Unfortunately, it happens all the time. There are "agents" who charge you by the word to "edit" your manuscript. There are "publishing companies" who charge you vast amounts of money to publish your book, when they have absolutely NO distribution to bookstores. Meaning someone has paid thousands, sometimes tens of thousands, of dollars for a few thousand copies of their book to languish in a warehouse somewhere. There are even stories of people stealing manuscripts, or agents/publishing houses so incompetent that they verge on the criminal, even if it's by mismanagement rather than actual villainy.

On the one hand, people should know that there is no such thing as a free lunch. If a deal sounds too good to be true, it probably is. But the fact is that that writing often involves that fatal combination of "passion plus dream" which makes people vulnerable. And vulnerability, while regretful, is human. Preying on that vulnerability, however, is not. It's vulpine.*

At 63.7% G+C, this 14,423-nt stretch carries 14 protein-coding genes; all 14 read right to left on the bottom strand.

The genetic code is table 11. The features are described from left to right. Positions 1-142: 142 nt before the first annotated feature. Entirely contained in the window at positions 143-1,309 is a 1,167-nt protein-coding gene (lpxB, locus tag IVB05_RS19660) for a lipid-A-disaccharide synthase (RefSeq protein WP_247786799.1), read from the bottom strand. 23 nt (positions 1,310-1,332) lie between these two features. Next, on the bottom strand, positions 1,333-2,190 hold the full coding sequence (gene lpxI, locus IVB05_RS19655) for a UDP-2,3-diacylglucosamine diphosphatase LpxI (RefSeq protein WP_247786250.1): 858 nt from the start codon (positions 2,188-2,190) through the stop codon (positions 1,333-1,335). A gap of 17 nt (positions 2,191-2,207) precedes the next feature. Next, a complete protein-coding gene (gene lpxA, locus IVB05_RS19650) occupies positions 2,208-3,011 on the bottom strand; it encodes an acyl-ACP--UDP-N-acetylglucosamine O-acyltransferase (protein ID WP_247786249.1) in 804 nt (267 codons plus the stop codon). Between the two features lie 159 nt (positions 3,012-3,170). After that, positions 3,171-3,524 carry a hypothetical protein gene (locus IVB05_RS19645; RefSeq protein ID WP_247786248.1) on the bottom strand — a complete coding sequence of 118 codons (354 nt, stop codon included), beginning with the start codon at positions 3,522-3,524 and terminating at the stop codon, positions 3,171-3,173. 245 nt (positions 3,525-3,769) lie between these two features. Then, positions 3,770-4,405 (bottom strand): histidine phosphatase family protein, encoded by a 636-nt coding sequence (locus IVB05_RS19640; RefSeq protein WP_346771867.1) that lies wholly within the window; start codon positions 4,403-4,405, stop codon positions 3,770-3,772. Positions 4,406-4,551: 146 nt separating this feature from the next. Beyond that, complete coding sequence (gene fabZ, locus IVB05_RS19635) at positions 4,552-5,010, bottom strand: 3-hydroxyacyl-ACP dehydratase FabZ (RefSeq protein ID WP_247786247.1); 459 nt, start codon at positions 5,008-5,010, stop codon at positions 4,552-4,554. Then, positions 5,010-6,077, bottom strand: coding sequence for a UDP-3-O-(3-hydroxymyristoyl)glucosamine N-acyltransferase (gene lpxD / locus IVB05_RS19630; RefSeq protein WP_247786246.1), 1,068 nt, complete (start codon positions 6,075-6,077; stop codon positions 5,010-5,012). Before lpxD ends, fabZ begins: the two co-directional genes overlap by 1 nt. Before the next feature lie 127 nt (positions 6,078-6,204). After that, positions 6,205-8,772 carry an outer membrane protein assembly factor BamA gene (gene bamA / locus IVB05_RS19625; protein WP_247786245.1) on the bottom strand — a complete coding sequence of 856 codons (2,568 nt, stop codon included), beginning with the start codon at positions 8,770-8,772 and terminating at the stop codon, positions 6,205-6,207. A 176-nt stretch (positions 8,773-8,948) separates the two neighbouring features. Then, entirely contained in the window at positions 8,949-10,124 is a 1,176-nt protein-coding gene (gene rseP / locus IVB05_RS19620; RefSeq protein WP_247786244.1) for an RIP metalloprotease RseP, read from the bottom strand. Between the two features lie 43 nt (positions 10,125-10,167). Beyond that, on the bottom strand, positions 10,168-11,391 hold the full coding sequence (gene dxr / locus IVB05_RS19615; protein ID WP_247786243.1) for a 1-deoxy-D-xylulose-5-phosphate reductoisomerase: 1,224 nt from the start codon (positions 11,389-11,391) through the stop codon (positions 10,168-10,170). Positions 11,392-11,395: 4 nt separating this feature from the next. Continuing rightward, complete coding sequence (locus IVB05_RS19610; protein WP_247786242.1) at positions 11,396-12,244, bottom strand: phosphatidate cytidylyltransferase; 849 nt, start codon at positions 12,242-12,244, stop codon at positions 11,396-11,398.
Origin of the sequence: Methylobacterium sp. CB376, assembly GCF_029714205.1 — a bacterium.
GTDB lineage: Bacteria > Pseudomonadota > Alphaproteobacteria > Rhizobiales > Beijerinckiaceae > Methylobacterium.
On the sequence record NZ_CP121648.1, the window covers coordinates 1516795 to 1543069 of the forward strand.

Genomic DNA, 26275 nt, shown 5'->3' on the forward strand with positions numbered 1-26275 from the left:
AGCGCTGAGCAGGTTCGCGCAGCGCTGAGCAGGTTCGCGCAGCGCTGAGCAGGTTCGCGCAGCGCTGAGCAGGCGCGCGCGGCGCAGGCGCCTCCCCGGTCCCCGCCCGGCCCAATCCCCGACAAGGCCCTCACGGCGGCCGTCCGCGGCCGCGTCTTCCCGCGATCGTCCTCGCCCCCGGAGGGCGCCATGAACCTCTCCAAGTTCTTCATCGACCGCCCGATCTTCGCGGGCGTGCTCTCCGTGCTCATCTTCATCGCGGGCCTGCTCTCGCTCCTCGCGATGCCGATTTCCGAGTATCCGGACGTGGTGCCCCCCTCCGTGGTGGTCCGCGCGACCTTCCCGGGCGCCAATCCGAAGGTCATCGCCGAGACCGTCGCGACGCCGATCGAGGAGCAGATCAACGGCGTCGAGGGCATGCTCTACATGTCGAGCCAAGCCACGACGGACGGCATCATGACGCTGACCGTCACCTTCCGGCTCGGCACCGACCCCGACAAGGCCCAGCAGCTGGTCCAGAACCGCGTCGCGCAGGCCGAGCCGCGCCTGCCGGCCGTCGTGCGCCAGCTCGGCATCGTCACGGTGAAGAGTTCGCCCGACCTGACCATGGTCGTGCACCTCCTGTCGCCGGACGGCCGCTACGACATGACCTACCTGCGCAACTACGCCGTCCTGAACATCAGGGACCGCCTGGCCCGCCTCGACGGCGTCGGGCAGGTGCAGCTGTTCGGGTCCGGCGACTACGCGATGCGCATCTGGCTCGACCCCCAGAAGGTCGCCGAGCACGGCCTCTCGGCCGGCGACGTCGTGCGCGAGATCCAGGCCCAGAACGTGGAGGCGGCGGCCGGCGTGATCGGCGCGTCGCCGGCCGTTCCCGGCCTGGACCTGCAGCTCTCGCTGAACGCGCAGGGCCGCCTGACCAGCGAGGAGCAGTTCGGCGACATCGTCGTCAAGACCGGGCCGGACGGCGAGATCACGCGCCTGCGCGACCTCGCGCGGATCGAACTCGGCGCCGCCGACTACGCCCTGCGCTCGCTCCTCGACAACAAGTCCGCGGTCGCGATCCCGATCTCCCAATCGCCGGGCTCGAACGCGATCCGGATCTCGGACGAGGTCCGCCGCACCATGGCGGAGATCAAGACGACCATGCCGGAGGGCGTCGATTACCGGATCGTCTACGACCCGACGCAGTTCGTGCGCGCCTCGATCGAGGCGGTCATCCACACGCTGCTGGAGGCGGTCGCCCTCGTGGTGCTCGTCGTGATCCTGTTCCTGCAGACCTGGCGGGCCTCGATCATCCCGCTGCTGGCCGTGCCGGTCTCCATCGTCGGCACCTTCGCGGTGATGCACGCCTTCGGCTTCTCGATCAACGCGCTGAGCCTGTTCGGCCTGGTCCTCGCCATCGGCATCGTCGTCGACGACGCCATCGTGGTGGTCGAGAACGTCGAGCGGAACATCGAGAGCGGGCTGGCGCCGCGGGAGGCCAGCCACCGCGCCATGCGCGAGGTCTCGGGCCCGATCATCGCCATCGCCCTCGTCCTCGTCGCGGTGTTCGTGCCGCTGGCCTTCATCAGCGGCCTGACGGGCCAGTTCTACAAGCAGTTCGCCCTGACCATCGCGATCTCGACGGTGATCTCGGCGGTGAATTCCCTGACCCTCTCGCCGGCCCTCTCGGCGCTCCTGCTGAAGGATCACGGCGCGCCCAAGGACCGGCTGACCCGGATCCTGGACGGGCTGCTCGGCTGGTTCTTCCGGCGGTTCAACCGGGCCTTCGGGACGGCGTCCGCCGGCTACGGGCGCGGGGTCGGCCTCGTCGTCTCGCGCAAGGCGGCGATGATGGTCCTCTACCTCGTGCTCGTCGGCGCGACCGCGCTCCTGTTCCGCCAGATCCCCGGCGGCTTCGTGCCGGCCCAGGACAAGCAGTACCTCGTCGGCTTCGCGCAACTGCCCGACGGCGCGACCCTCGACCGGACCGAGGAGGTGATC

When I was querying agents from Scotland, where I lived when I wrote my first book, I was totally at a loss. I knew no one in the industry, and I had no idea where to start. Plus, I'd read enough on line to know there were all sorts of fraudsters praying on wannabe writers, but I didn't know how I'd tell legitimate agents/publishers from illegitimate. Then, I saw some write-ups on this very issue, by very respected agents, that led me to two sites that became my crutches: Absolute Write Water Cooler and Writer Beware. Absolute Write is an open forum, full of information. Want to know if an agent replies immediately or takes forever? You can find out there. You can also find out if an agency or publisher has done something shady. And it's defining the shady from the sunny that's the purpose of Writer Beware. That's a site that tracks agents and publishers, letting you know if they're legit or not.